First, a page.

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Hardball at Fordham

FMSNBC Hardball College Tour with NBC Nightly News correspondent Campbell Brown (left) and special guest Tom Brokaw, longtime anchor of NBC Nightly News, was broadcast live from the Leonard Theatre at Fordham Preparatory School on Monday, Dec. 4. See the Jan. 19 issue of Inside Fordham for complete coverage.

Media Watchdog Decries FCC’s Attitude Toward Minorities

The lack of minority representation in both television and radio stems from decades of misguided decisions from the Federal Communications Commission (FCC), said David Honig, executive director of the Washington, D.C.-based Minority Media and Telecommunications Council, in a speech in Flom Auditorium on Oct. 5.

Media watchdog David Honig says the FCC has an historic resistance to granting licenses to minorities and is burdened by institutional cronyism.
Photo by Bruce Gilbert
Honig characterized the FCC as an agency that has favored racism and cronyism over competence when it came to issuing broadcast licenses. “In the close-knit club of communications policymaking, what would it take for a commissioner to confront someone who mentored him, who may have gotten him his job?” asked Honig.

“Broadcasting drives our culture,” said Honig. “Diversity in broadcasting is desirable not because it promotes competition… but rather because segregation [of any form] is uncivilized and morally wrong.”

Honig said that minorities have not had a hard time making their voices heard in print media, noting that in 1956 there were more than 250 African-American-owned newspapers, and nearly 100 Hispanic-owned weekly newspapers in the U.S. At the same time, however, there was just one radio station owned by people of color. “The FCC acted as a gatekeeper to prevent people of color from gaining a foothold,” he said.

He discussed ways that the FCC has hindered minority development in the broadcast media, among which were ignoring applications for licenses and using discriminatory laws to decide who could receive them. More recently, according to Honig, the agency has changed ownership rules, making it more difficult for minorities to acquire broadcast outlets.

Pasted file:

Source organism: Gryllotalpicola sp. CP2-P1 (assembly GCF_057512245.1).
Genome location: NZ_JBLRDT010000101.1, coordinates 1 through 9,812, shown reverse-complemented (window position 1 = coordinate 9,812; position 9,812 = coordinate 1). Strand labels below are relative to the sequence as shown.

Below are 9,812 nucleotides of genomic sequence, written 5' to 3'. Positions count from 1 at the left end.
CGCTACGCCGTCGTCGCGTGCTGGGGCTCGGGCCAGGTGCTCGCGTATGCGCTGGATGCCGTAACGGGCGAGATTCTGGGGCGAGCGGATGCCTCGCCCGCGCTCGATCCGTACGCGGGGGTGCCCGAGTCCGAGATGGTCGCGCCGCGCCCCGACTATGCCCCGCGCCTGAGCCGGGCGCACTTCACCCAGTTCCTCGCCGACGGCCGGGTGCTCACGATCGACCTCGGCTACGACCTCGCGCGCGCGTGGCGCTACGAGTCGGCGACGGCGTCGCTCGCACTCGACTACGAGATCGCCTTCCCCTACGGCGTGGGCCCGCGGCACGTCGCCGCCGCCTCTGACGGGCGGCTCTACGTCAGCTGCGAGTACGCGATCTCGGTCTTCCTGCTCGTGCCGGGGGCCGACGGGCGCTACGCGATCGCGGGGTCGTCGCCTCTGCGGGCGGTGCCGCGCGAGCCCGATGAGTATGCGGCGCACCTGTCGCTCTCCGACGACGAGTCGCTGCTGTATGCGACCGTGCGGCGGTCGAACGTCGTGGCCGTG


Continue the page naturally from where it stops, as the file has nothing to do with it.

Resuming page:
Honig said that the lack of diversity in broadcasting has soured minorities on the media, citing recent studies that show while African American and Hispanic teenagers watch more television than their white counterparts, they tend to have less respect for the First Amendment and less tolerance for unpopular opinions.

Honig urged the FCC to change its ways. “Radio and television could be the ultimate tools of bridge building, participation in democracy and freedom of expression,” he said.

— John DeSio, FCRH ‘00

SuperNatural Evokes “Tangled Bank” of Natural World

SuperNatural, featuring the works of three prominent New York area painters, was displayed in the Center Gallery of the Lowenstein Center at the Lincoln Center campus from October 3 to October 31. An opening reception on October 24 included a roundtable discussion with the artists.

The show’s curator, David Storey, artist-in-residence in Fordham’s Department of Theatre and Visual Arts, said that the 15 paintings illustrate the dynamic relationship between the “joyous intellectual and the joyous sensory” in nature.

“SuperNatural is a [deliberately] provocative title,” Storey said. “The normal assumption is that supernatural would be about the occult, or the paranormal. But I use the word to signify how art has always taken us to a hyper-awareness of nature, how it makes us very aware of our relationship to the living—and dying—world and what is always around us.”

Two of the artists constructed images of nature, while the third approached nature from a meticulous, “intellectualized” vision, Storey said. Judith Linhares’ flower paintings are saturated with color, lightness and liveliness that represents an “external idea of realism,” while simultaneously evoking an inner, poetic realism, he said.